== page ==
Welcome to Poetry.com

Poetry.com is a huge collection of poems from famous and amateur poets from around the world — collaboratively published by a community of authors and contributing editors.

Navigate through our poetry database by subjects, alphabetically or simply search by keywords. You can submit a new poem, discuss and rate existing work, listen to poems using voice pronunciation and even translate pieces to many common and not-so-common languages.

Rate this poem:(5.00 / 1 vote)

Puisque j'ai mis ma lèvre (Since I Have Placed My Lip)

Victor Marie Hugo 1802 (Besançon) – 1885 (Paris)

Puisque j'ai mis ma lèvre à ta coupe encor pleine;
Puisque j'ai dans tes mains posé mon front pâli;
Puisque j'ai respiré parfois la douce haleine
De ton âme, parfum dans l'ombre enseveli;

Puisqu'il me fut donné de t'entendre me dire
Les mots où se répand le coeur mystérieux;
Puisque j'ai vu pleurer, puisque j' ai vu sourire
Ta bouche sur ma bouche et tes yeux sur mes yeux;

Puisque j'ai vu briller sur ma tête ravie
Un rayon de ton astre, hélas! voilé toujours;
Puisque j'ai vu tomber dans l'onde de ma vie
Une feuille de rose arrachée à tes jours;

Je puis maintenant dire aux rapides années:
- Passez! passez toujours! je n'ai plus à vieillir!
Allez-vous-en avec vos fleurs toutes fanées;
J'ai dans l'âme une fleur que nul ne peut cueillir!

Votre aile en le heurtant ne fera rien répandre
Du vase où je m'abreuve et que j'ai bien rempli.
Mon âme a plus de feu que vous n'avez de cendre!
Mon coeur a plus d'amour que vous n'avez d'oubli!

From Thy Sweet Lips

Since from thy star one cheering ray
My heaven hath lighted with its beam—
Since one bright rose leaf from thy day
Hath fallen on my life's dark steam—
And o'er my spirit, like a spell,
Thy voice hath poured its gentle ruth;
And I have drank of love's charmed well,
From thy sweet lips, perpetual youth—

I say, as these swift years depart,
Haste, with your faded garlands by—
There blooms a flower within my heart
That none may gather—ne'er may die!
Ye may not dash the cup of soul
That I now quaff to sweet excess—
There lies more memory in the bowl,
Than time hath of forgetfulness!

Translated by Mary E. Hewitt

Since I Have Placed My Lip

Since I have placed my lip
To your still brimming cup,
Since my pale brow has leaned
Into your sheltering hand,
Since I at times have caught
The hidden fragrance of your heart—

Since I have heard you say
Words of love's mystery,
Since I have known your kiss
Smile upon mine and press
Against my own and seen
Your eyes in tears mirroring mine—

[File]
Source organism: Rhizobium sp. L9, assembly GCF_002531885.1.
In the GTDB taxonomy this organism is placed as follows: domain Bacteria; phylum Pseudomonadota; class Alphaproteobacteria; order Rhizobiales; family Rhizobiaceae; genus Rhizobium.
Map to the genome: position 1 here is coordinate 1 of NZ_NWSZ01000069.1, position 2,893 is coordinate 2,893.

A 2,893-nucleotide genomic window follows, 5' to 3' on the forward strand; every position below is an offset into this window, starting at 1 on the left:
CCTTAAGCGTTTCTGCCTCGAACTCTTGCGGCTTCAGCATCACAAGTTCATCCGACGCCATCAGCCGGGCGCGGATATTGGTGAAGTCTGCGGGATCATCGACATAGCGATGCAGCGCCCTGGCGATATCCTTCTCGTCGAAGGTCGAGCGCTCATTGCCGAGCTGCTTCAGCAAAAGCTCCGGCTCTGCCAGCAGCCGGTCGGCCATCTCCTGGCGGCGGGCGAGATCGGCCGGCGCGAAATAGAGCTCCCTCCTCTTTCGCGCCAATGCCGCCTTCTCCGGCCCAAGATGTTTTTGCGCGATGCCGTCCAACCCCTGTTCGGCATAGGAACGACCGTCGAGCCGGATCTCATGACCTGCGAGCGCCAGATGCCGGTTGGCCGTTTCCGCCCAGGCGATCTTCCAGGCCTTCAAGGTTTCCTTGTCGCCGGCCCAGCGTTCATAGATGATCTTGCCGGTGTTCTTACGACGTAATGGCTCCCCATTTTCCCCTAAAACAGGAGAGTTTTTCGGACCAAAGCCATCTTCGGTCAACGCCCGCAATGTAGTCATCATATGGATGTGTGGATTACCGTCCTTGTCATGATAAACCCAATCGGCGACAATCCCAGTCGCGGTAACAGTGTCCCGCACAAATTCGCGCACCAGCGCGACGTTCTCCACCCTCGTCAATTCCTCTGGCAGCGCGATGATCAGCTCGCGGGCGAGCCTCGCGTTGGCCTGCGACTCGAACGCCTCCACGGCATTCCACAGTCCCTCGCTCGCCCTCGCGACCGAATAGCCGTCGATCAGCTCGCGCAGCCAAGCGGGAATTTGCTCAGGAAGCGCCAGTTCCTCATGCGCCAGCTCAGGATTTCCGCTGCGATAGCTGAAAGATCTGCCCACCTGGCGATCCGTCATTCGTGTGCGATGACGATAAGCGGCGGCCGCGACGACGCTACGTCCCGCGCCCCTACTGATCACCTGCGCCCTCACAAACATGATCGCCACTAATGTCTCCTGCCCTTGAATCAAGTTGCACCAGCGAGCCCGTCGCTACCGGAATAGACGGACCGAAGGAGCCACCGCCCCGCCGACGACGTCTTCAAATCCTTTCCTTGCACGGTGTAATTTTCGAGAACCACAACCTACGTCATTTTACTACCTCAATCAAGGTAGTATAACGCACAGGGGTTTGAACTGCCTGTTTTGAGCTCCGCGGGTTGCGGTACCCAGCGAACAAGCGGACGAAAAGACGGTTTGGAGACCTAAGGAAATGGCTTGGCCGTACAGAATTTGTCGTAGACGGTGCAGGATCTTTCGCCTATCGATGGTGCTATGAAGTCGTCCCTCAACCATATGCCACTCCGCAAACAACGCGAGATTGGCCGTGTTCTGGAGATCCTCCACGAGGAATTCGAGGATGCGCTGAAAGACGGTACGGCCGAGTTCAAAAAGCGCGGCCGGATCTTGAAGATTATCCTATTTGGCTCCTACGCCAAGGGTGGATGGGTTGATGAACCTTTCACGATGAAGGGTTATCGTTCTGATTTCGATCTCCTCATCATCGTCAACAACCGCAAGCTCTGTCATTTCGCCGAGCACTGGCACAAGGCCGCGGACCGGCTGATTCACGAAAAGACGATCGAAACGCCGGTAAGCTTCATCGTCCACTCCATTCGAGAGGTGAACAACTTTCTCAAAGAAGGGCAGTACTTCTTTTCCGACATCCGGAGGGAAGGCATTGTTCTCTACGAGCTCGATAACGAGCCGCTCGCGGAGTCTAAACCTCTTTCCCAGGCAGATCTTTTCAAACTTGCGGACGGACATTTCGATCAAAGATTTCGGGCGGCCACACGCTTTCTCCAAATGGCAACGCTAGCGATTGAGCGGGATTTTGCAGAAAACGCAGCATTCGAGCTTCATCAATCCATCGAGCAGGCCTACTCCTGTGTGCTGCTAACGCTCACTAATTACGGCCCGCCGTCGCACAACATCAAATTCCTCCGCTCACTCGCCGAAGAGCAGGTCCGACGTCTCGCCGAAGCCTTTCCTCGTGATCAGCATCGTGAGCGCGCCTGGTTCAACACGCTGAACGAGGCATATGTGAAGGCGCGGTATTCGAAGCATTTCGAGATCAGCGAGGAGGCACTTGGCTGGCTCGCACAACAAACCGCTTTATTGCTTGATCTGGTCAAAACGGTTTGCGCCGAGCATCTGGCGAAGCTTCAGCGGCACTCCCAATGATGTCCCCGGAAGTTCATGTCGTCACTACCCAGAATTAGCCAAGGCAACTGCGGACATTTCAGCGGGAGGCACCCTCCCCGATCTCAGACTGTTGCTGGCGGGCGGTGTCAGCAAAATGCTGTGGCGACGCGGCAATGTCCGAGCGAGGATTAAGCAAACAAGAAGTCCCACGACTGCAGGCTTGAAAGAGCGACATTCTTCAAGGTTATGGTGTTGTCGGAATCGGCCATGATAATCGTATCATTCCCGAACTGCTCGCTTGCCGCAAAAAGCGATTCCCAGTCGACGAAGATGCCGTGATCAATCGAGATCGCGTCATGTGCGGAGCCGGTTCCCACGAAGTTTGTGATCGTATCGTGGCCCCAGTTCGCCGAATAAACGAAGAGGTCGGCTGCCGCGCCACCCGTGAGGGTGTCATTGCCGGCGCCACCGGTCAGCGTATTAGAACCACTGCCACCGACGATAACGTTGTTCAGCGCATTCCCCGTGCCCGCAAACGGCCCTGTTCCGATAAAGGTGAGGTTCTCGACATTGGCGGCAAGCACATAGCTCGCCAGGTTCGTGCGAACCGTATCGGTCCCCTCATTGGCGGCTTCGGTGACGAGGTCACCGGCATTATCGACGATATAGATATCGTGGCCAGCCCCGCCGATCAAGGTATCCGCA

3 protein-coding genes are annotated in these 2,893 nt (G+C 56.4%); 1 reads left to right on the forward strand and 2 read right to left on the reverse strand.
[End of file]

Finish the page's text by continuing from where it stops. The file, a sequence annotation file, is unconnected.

Since one ray from your star
So often veiled too far
From me has shone across
The gap that severs us,
Since you have let me seize
One rose-leaf of your sweeter days—

I can tell the swift years,
'Pass by. Pass with your cares.
I will not age. Take all
Your withered flowers that fall
And go. Within my soul
There is a flower none can steal.

Let time's wing brush the jar
I've filled to the brim nor
Spill one drop. I've more flame
In my heart now than time
Has ash and I possess
More love than time forgetfulness.'

Translated by Harry Guest

Font size:
 

Submitted on May 13, 2011

2:29 min read
103 Views

Victor Marie Hugo

Victor Marie Hugo was a French poet, novelist, and dramatist of the Romantic movement. He is considered one of the greatest and best known French writers. In France, Hugo's literary fame comes first from his poetry but also rests upon his novels and his dramatic achievements. Among many volumes of poetry, Les Contemplations and La Légende des siècles stand particularly high in critical esteem. Outside France, his best-known works are the novels Les Misérables, 1862, and Notre-Dame de Paris, 1831. Though a committed royalist when he was young, Hugo's views changed as the decades passed; he became a passionate supporter of republicanism, and his work touches upon most of the political and social issues and artistic trends of his time. He was buried in the Panthéon. more…

All Victor Marie Hugo poems | Victor Marie Hugo Books

FAVORITE (2 fans)

Discuss this Victor Marie Hugo poem with the community:

0 Comments

    Translation

    Find a translation for this poem in other languages:

    Select another language:

    • - Select -
    • 简体中文 (Chinese - Simplified)
    • 繁體中文 (Chinese - Traditional)
    • Español (Spanish)
    • Esperanto (Esperanto)
    • 日本語 (Japanese)
    • Português (Portuguese)
    • Deutsch (German)
    • العربية (Arabic)
    • Français (French)
    • Русский (Russian)
    • ಕನ್ನಡ (Kannada)
    • 한국어 (Korean)
    • עברית (Hebrew)
    • Gaeilge (Irish)
    • Українська (Ukrainian)
    • اردو (Urdu)
    • Magyar (Hungarian)
    • मानक हिन्दी (Hindi)
    • Indonesia (Indonesian)
    • Italiano (Italian)
    • தமிழ் (Tamil)
    • Türkçe (Turkish)
    • తెలుగు (Telugu)
    • ภาษาไทย (Thai)
    • Tiếng Việt (Vietnamese)
    • Čeština (Czech)
    • Polski (Polish)
    • Bahasa Indonesia (Indonesian)
    • Românește (Romanian)
    • Nederlands (Dutch)
    • Ελληνικά (Greek)
    • Latinum (Latin)
    • Svenska (Swedish)
    • Dansk (Danish)
    • Suomi (Finnish)
    • فارسی (Persian)
    • ייִדיש (Yiddish)
    • հայերեն (Armenian)
    • Norsk (Norwegian)
    • English (English)

    Citation

    Use the citation below to add this poem to your bibliography:

    Style:MLAChicagoAPA

    "Puisque j'ai mis ma lèvre (Since I Have Placed My Lip)" Poetry.com. STANDS4 LLC, 2021. Web. 25 Sep. 2021. <https://www.poetry.com/poem/37790/puisque-j'ai-mis-ma-lèvre-(since-i-have-placed-my-lip)>.

    Become a member!

    Join our community of poets and poetry lovers to share your work and offer feedback and encouragement to writers all over the world!

    Browse Poetry.com

    Quiz

    Are you a poetry master?

    »
    What are the first eight lines of a sonnet called?
    • A. octane
    • B. octopus
    • C. octave
    • D. octet

    Our favorite collection of

    Famous Poets

    »